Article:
Author(s): Caleb Krisp
Ivy is now the beloved daughter of Ezra and Mother Snagbsy, coffin makers, even if she does have to work rather like a maid. Their trade is roaring, and Ivy is as happy as a pig in clover. Especially when she escapes to the library to talk to the devastatingly sympathetic Miss Carnage. But then Ivy guesses that all is not as it seems with her new parents, and discovers that she can pass into the world of the Clock Diamond. There, she sees her friend Rebecca, horribly sad and desperate. Can Ivy save Rebecca, and what do a missing aristocrat, a forbidden love affair and a bullfrog have to do with her mission? Illustrated in humorous gothic detail by John Kelly, Somebody Stop Ivy Pocket is the second tale in Ivy's deadly comic journey to discover who she really is ... Perfect for fans of Lemony Snicket
A slightly dead girl with a nose for a mystery ... SOMEBODY STOP IVY POCKET! The hilarious follow-up to Anyone But Ivy Pocket Now with a major feature film in production!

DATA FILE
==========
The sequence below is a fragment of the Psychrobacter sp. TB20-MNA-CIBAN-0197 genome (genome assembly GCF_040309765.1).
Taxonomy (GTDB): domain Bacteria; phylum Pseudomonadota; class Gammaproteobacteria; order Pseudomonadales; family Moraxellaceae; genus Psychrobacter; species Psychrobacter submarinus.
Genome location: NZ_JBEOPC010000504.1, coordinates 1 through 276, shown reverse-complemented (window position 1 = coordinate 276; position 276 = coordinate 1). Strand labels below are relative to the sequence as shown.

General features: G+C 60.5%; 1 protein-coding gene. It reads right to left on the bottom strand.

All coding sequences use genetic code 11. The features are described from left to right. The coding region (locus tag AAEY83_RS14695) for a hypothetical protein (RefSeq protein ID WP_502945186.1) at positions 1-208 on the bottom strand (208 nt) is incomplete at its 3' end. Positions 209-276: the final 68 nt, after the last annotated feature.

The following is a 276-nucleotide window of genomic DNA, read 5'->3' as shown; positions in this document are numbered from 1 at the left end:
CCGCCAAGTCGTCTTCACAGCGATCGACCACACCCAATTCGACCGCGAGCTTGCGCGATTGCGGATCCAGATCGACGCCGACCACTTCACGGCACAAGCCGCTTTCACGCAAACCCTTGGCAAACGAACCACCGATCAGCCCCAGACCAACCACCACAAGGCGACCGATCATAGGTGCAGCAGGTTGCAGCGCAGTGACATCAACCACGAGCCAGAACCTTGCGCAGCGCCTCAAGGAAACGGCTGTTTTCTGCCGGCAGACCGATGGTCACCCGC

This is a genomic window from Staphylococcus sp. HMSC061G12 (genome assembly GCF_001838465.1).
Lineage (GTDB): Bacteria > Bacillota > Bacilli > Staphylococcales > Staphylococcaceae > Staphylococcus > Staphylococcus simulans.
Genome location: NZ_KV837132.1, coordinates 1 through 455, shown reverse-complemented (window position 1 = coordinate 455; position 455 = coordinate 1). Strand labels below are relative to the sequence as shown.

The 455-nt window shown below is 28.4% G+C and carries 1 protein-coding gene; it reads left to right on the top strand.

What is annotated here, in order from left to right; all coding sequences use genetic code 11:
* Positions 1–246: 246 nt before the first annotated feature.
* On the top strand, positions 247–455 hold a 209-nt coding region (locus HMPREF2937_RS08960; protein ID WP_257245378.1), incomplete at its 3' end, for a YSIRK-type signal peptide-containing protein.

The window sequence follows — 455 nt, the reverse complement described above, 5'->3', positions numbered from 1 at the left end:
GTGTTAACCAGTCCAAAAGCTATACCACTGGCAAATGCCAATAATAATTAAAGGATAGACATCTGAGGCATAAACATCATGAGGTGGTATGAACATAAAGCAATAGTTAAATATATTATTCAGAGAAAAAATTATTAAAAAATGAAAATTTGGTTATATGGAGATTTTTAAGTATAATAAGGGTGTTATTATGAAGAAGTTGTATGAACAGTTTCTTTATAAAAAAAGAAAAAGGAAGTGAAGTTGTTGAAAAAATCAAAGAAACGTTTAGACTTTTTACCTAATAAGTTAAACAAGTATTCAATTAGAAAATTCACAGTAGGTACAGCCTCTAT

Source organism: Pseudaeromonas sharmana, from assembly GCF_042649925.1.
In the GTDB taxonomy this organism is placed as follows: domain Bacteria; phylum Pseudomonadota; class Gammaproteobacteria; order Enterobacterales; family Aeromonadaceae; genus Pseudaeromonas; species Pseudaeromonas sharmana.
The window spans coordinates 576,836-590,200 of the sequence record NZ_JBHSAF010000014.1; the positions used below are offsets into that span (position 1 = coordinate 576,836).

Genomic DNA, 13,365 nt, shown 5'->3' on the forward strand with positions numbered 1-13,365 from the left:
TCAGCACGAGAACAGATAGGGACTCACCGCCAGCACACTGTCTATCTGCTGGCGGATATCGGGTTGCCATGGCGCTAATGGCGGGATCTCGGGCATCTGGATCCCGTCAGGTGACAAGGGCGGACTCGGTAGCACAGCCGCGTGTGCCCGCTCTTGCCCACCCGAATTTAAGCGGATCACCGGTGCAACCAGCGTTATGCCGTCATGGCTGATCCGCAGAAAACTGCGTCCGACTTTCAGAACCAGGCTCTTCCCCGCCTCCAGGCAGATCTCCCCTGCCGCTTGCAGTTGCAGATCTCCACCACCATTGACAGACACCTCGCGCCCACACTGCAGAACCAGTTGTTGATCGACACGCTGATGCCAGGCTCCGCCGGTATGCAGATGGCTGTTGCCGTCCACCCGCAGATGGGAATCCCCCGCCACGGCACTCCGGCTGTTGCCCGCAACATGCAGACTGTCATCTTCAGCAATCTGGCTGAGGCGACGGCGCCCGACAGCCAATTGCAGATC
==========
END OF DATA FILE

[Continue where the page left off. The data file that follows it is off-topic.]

A wonderfully entertaining heroine Financial Times Exuberantly told with apt and wildly witty caricatures from John Kelly, it has a fun, original voice Sunday Times An exuberant, lively, enthusiastic, mysterious, playful, layered and most of all highly enjoyable read! Children's Book Chat A delight; a laugh-out-loud cobweb of intrigue and mystery with a Dickensian feel, a dash of fantasy, and a heroine like no other Space on the Bookshelf Funny, morbid and entertaining ... a hilariously bizarre protagonist who will definitely make you laugh The Bibliomaniac Book Blog This story absolutely blew me away What Lexie Loves
Caleb Krisp was raised by militant librarians who fed him a constant diet of nineteenth-century literature and room temperature porridge. He graduated from the University of Sufferance with a degree in Whimsy and set out to make his mark in the world as a writer. Years of toil and failure followed, until, following a brief stint working in a locked box, Caleb moved to an abandoned cottage deep in the woods and devoted himself to writing about the adventures of a twelve-year-old lady's maid of no importance. Caleb has a strong dislike of pastry chefs and certain domesticated rabbits. His only communication with the outside world is via Morse code or kettle drum. He trusts no one.